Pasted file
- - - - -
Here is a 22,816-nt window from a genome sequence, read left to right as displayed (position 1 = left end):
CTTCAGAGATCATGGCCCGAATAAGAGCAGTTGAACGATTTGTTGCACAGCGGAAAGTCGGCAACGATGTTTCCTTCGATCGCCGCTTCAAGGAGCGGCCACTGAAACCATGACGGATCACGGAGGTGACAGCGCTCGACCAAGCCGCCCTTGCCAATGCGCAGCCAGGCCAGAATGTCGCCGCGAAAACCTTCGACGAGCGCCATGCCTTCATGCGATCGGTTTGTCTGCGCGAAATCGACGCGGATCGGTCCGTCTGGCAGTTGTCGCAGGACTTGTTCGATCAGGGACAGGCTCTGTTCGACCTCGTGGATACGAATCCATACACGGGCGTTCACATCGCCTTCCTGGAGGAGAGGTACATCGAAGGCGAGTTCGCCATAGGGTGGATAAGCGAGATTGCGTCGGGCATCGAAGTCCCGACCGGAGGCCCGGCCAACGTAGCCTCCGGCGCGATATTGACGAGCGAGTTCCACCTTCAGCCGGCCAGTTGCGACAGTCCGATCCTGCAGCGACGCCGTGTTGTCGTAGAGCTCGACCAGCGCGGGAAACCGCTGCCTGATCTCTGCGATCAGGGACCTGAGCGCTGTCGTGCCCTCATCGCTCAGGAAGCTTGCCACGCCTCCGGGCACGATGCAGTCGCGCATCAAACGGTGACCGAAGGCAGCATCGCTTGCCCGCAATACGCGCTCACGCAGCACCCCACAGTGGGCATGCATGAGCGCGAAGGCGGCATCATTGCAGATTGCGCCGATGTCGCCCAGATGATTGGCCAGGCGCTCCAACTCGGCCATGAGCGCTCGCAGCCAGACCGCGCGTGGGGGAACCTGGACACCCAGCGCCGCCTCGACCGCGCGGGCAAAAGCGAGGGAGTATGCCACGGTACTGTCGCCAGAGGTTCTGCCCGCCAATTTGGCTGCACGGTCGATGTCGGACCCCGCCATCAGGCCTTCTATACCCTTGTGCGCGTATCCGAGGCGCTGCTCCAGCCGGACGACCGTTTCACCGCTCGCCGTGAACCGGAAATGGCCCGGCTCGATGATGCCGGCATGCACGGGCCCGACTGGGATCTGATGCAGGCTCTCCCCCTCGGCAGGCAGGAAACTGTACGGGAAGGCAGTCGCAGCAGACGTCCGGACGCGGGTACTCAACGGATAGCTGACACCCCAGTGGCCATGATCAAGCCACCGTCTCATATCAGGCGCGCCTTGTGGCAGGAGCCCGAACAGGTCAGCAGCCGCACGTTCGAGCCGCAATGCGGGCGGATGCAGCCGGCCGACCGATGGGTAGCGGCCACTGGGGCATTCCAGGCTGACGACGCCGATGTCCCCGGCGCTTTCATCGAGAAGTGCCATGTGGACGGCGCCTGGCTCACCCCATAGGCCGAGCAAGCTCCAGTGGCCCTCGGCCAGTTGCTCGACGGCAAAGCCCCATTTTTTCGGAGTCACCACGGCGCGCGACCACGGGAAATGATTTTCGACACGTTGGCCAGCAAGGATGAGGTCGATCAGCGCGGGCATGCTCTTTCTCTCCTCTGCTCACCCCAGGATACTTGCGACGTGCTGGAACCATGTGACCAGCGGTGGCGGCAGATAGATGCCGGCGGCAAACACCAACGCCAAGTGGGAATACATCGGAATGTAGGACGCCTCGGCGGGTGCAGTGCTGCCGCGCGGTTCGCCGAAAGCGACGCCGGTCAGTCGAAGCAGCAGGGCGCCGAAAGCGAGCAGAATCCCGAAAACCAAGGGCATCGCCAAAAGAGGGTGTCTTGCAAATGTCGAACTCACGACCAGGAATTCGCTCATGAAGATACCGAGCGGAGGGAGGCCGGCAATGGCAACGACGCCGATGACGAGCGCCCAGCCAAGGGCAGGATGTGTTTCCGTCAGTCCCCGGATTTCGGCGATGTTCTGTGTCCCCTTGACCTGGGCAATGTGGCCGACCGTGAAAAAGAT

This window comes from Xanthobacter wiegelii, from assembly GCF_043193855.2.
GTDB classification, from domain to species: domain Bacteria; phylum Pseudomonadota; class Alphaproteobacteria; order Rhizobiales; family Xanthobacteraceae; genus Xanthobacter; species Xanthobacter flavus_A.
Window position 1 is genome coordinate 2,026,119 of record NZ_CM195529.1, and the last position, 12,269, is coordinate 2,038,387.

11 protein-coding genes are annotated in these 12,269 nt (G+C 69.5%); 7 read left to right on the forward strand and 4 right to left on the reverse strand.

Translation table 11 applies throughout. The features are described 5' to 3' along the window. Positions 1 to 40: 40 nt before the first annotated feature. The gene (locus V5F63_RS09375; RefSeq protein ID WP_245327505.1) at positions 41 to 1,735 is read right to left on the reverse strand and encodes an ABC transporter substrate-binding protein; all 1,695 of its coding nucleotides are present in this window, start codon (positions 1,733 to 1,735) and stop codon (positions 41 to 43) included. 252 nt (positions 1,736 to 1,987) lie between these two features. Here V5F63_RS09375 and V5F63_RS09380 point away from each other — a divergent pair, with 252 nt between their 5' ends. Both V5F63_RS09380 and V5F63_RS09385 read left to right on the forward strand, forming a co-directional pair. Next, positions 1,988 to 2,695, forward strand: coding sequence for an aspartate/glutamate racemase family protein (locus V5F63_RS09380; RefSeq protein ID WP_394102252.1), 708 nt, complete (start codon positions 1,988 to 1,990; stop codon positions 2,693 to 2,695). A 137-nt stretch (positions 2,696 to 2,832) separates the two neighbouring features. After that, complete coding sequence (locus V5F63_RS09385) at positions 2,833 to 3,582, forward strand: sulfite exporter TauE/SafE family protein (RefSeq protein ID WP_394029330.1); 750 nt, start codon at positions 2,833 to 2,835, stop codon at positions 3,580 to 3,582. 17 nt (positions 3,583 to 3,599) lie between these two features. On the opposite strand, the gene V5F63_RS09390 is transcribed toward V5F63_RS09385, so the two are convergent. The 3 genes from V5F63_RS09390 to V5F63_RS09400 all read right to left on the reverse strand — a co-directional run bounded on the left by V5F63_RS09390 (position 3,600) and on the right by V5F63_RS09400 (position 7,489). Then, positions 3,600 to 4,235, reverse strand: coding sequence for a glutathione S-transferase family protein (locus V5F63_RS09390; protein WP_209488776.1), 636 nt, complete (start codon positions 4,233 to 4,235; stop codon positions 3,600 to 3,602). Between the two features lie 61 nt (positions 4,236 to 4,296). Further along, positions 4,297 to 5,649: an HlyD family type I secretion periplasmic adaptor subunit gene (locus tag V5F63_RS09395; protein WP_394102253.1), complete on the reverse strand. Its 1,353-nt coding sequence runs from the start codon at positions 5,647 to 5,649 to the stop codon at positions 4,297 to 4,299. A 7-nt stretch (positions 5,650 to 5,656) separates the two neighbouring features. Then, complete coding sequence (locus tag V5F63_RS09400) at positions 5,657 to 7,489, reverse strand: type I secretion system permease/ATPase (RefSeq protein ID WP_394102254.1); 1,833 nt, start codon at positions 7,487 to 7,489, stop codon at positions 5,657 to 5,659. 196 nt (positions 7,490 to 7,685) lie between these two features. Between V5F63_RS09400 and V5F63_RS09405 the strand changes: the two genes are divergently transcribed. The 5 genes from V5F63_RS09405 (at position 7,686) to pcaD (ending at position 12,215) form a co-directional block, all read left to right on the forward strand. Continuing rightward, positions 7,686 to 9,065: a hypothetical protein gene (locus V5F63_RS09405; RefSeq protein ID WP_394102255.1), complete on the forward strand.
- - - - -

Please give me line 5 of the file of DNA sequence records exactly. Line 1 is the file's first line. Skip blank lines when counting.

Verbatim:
Window position 1 is genome coordinate 2,026,119 of record NZ_CM195529.1, and the last position, 12,269, is coordinate 2,038,387.